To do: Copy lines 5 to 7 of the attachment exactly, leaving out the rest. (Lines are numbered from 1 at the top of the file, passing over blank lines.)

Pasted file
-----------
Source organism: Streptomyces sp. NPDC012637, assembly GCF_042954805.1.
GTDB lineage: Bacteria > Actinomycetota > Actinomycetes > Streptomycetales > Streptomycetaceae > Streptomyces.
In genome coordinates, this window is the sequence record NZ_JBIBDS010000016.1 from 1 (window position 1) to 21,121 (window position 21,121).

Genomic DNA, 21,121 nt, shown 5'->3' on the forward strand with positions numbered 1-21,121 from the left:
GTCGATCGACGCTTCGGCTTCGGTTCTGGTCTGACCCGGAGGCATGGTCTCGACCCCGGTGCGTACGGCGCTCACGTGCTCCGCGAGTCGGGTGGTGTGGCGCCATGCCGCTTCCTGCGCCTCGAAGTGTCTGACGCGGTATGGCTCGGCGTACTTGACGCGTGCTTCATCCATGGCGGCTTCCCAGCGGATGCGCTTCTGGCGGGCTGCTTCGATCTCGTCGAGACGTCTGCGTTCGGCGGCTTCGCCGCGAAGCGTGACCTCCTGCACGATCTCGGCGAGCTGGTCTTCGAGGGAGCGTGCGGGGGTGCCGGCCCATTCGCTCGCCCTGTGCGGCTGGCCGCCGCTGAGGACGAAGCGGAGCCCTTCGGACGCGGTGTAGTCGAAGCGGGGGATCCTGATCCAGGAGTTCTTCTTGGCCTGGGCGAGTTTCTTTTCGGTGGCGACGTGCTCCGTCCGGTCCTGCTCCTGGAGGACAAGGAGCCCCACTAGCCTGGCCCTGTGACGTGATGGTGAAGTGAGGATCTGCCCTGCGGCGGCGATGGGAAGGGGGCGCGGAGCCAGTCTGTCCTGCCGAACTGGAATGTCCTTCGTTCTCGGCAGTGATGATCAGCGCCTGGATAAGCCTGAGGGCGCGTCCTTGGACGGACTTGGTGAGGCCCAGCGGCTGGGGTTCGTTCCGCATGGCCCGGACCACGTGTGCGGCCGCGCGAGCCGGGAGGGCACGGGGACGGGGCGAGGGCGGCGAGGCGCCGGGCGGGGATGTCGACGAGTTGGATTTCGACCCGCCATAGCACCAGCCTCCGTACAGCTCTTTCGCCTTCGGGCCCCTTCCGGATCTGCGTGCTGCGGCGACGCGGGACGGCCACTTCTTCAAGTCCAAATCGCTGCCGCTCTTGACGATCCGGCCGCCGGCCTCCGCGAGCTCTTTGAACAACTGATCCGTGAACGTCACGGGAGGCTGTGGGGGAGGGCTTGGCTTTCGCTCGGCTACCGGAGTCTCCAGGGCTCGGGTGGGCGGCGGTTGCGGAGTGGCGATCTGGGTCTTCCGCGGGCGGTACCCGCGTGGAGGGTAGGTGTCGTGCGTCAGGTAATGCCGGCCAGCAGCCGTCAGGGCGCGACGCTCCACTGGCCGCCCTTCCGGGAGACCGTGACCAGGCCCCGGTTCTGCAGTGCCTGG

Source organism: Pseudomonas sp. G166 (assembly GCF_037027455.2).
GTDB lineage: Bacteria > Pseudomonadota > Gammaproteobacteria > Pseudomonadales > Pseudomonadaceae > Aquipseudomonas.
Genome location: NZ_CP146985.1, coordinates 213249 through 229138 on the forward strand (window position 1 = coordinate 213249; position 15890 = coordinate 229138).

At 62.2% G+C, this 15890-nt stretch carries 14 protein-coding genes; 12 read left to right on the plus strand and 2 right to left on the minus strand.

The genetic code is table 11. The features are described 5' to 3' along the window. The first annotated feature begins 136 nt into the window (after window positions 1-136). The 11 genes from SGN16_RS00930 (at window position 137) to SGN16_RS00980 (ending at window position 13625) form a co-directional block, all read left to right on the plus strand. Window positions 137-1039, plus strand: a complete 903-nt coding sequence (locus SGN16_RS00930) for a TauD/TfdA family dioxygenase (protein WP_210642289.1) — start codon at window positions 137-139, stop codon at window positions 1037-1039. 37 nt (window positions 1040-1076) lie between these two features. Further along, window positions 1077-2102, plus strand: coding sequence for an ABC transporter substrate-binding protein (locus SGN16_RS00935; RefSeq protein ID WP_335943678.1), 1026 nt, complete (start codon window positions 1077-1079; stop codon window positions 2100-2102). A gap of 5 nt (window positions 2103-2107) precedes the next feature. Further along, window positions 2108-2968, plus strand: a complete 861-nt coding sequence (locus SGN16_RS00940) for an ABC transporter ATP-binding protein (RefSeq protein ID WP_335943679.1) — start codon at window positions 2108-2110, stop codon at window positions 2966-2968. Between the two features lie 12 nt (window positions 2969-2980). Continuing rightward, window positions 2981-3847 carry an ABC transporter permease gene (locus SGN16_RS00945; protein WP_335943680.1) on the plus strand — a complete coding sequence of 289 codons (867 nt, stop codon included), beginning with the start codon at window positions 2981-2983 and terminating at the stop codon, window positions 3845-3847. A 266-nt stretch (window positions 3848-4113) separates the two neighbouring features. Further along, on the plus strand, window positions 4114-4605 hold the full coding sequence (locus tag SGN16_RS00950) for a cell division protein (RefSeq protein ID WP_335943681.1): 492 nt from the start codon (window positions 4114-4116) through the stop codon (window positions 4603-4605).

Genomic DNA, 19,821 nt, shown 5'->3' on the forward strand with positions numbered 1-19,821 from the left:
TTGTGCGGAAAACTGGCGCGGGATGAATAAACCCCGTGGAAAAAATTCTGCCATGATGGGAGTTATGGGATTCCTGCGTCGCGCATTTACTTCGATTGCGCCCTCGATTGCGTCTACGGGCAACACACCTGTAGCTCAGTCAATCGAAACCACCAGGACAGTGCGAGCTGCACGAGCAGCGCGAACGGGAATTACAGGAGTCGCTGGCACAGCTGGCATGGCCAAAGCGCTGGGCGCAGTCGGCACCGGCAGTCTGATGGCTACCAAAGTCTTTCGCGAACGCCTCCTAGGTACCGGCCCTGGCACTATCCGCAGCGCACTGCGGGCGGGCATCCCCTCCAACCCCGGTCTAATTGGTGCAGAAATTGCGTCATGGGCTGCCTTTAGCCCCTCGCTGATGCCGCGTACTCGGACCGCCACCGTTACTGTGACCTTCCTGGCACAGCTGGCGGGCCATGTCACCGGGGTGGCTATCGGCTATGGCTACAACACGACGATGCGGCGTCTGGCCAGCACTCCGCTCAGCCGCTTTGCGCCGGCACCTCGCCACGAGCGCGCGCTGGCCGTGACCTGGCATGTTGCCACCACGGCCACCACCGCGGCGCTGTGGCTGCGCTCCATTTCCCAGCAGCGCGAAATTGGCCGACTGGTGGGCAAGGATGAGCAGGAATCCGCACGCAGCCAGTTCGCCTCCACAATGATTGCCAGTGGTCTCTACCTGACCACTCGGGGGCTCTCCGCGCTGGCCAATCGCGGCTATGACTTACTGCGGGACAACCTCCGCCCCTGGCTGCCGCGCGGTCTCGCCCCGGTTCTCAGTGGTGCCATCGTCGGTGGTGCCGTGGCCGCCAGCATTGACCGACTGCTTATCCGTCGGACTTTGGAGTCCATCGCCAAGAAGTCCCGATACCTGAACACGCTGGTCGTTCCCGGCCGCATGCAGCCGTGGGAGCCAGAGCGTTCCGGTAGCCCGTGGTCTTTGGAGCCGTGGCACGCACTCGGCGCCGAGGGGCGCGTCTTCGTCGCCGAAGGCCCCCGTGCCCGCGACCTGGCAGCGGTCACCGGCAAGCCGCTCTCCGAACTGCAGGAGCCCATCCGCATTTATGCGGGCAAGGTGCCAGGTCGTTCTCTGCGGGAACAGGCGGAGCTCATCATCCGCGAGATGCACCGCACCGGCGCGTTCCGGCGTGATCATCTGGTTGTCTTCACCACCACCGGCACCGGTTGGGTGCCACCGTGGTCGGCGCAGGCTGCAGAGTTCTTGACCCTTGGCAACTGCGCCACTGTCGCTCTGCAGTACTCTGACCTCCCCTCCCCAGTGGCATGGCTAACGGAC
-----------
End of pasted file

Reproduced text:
GTCGATCGACGCTTCGGCTTCGGTTCTGGTCTGACCCGGAGGCATGGTCTCGACCCCGGTGCGTACGGCGCTCACGTGCTCCGCGAGTCGGGTGGTGTGGCGCCATGCCGCTTCCTGCGCCTCGAAGTGTCTGACGCGGTATGGCTCGGCGTACTTGACGCGTGCTTCATCCATGGCGGCTTCCCAGCGGATGCGCTTCTGGCGGGCTGCTTCGATCTCGTCGAGACGTCTGCGTTCGGCGGCTTCGCCGCGAAGCGTGACCTCCTGCACGATCTCGGCGAGCTGGTCTTCGAGGGAGCGTGCGGGGGTGCCGGCCCATTCGCTCGCCCTGTGCGGCTGGCCGCCGCTGAGGACGAAGCGGAGCCCTTCGGACGCGGTGTAGTCGAAGCGGGGGATCCTGATCCAGGAGTTCTTCTTGGCCTGGGCGAGTTTCTTTTCGGTGGCGACGTGCTCCGTCCGGTCCTGCTCCTGGAGGACAAGGAGCCCCACTAGCCTGGCCCTGTGACGTGATGGTGAAGTGAGGATCTGCCCTGCGGCGGCGATGGGAAGGGGGCGCGGAGCCAGTCTGTCCTGCCGAACTGGAATGTCCTTCGTTCTCGGCAGTGATGATCAGCGCCTGGATAAGCCTGAGGGCGCGTCCTTGGACGGACTTGGTGAGGCCCAGCGGCTGGGGTTCGTTCCGCATGGCCCGGACCACGTGTGCGGCCGCGCGAGCCGGGAGGGCACGGGGACGGGGCGAGGGCGGCGAGGCGCCGGGCGGGGATGTCGACGAGTTGGATTTCGACCCGCCATAGCACCAGCCTCCGTACAGCTCTTTCGCCTTCGGGCCCCTTCCGGATCTGCGTGCTGCGGCGACGCGGGACGGCCACTTCTTCAAGTCCAAATCGCTGCCGCTCTTGACGATCCGGCCGCCGGCCTCCGCGAGCTCTTTGAACAACTGATCCGTGAACGTCACGGGAGGCTGTGGGGGAGGGCTTGGCTTTCGCTCGGCTACCGGAGTCTCCAGGGCTCGGGTGGGCGGCGGTTGCGGAGTGGCGATCTGGGTCTTCCGCGGGCGGTACCCGCGTGGAGGGTAGGTGTCGTGCGTCAGGTAATGCCGGCCAGCAGCCGTCAGGGCGCGACGCTCCACTGGCCGCCCTTCCGGGAGACCGTGACCAGGCCCCGGTTCTGCAGTGCCTGG

Source organism: Pseudomonas sp. G166 (assembly GCF_037027455.2).
GTDB lineage: Bacteria > Pseudomonadota > Gammaproteobacteria > Pseudomonadales > Pseudomonadaceae > Aquipseudomonas.